Self-service kiosks coming for Outpatients building

HIGH TECH: Burwood Hospital orthopaedics clinical nurse coordinator Penny Davies with the self-service kiosk in the outpatients clinic. PHOTO: MARTIN HUNTER

Patients visiting the new $72 million outpatients building for treatment will be able to check-in and update their details on self-service touch screen kiosks.

About 20 kiosks will be installed in the five-storey building next to Christchurch Hospital, which is due to open later this year.

They will join one kiosk that was installed at Burwood Hospital’s outpatient clinic in 2016.

The Canterbury District Health Board has put out a tender seeking a company to provide the kiosks, which would later be fitted with Fingermark software.

A CDHB spokeswoman said because it was in the tender process, it was bound by “commercial sensitivity,” so there was little it could say.

But the tender document said the CDHB’s vision was for an integrated health service which sought to improve the patient journey.

“The CDHB wants to promote independence for patients with regards to managing appointments and their information. These kiosks would be a first important step in facilitating this.”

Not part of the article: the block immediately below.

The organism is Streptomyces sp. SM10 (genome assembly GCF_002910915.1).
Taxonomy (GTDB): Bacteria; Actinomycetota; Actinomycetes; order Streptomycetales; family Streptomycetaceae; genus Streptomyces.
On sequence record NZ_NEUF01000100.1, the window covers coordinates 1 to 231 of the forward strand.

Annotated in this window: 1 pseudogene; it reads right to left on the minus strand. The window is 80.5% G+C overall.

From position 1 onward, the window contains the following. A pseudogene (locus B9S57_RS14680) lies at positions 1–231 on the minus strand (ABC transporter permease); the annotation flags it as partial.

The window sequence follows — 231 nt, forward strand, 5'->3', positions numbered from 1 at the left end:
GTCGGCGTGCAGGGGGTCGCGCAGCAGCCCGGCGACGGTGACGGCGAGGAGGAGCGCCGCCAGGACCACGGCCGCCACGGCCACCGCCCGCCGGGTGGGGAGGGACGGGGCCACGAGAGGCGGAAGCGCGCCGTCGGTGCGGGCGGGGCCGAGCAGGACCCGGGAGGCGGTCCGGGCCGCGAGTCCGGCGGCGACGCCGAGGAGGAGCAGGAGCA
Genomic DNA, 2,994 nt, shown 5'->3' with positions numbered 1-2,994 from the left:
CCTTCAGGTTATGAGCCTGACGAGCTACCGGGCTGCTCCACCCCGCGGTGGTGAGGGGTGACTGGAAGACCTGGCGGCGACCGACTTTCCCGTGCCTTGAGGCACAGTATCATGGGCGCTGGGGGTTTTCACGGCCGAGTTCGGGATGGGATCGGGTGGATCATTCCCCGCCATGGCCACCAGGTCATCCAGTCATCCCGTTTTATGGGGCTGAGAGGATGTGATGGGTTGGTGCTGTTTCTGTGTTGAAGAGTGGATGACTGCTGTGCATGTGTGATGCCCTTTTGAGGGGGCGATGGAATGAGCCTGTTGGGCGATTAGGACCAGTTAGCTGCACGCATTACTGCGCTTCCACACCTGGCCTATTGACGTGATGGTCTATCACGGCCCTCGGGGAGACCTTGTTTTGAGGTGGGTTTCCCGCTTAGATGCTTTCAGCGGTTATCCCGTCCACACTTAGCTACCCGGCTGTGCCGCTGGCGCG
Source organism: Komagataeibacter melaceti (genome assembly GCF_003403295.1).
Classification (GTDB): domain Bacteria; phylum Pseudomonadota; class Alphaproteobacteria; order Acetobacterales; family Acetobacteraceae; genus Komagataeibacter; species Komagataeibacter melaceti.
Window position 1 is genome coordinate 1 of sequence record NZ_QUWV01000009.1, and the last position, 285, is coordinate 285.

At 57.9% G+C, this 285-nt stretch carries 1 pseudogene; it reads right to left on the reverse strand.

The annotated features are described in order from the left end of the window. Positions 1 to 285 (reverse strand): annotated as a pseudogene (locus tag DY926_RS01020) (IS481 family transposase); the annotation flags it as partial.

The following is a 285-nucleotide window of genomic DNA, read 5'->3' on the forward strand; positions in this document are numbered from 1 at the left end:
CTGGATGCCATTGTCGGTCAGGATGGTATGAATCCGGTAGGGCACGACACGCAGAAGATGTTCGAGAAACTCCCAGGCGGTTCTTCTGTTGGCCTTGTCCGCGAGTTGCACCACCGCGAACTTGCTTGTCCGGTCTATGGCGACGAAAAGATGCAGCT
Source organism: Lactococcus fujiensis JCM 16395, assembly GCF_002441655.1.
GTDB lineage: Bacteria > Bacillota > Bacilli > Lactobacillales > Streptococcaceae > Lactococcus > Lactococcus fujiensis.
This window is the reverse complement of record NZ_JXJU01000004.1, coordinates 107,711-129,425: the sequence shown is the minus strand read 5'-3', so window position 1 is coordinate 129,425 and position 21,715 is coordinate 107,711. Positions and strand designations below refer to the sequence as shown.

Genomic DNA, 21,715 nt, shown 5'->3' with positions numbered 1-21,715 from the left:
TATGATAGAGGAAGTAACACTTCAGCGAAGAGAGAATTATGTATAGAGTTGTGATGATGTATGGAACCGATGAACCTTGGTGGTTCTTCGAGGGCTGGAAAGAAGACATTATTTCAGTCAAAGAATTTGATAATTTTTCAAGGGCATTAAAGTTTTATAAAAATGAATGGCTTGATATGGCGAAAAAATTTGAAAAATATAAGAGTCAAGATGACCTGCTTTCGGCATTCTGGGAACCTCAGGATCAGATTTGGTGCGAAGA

It wants to have about 20 self-service kiosks in a dedicated outpatients suite, it said.

“Over the next three to five years additional kiosks may be required in other areas of Christchurch campus and other CDHB facilities bringing the possible total to 50 kiosks.”

Burwood Hospital’s kiosk, which is likely to be similar to those installed at the outpatients building, gives patients the option to check in without having to see reception. Patients scan the barcode on their appointment letter and enter their date of birth. They are then directed to what colour chairs to sit on in the waiting room and are automatically checked in.

The screen is at the right height for all patients and the contrast and language can be changed to Te Reo. The details on the screen can only be seen by the patient using it.

Burwood orthopaedics clinical nurse co-ordinator Penny Davies said the kiosk had been well received and saved staff administration time.

She said self-service was the norm these days, so it was good to include them in hospitals.

“You go to any airport, supermarket or Kmart now and there are self-service kiosks.”

Digital technology company Fingermark provides software solutions, including interactive touchscreens and kiosks.

Thames Hospital was the first in the country to trial a self-service kiosk in 2014.

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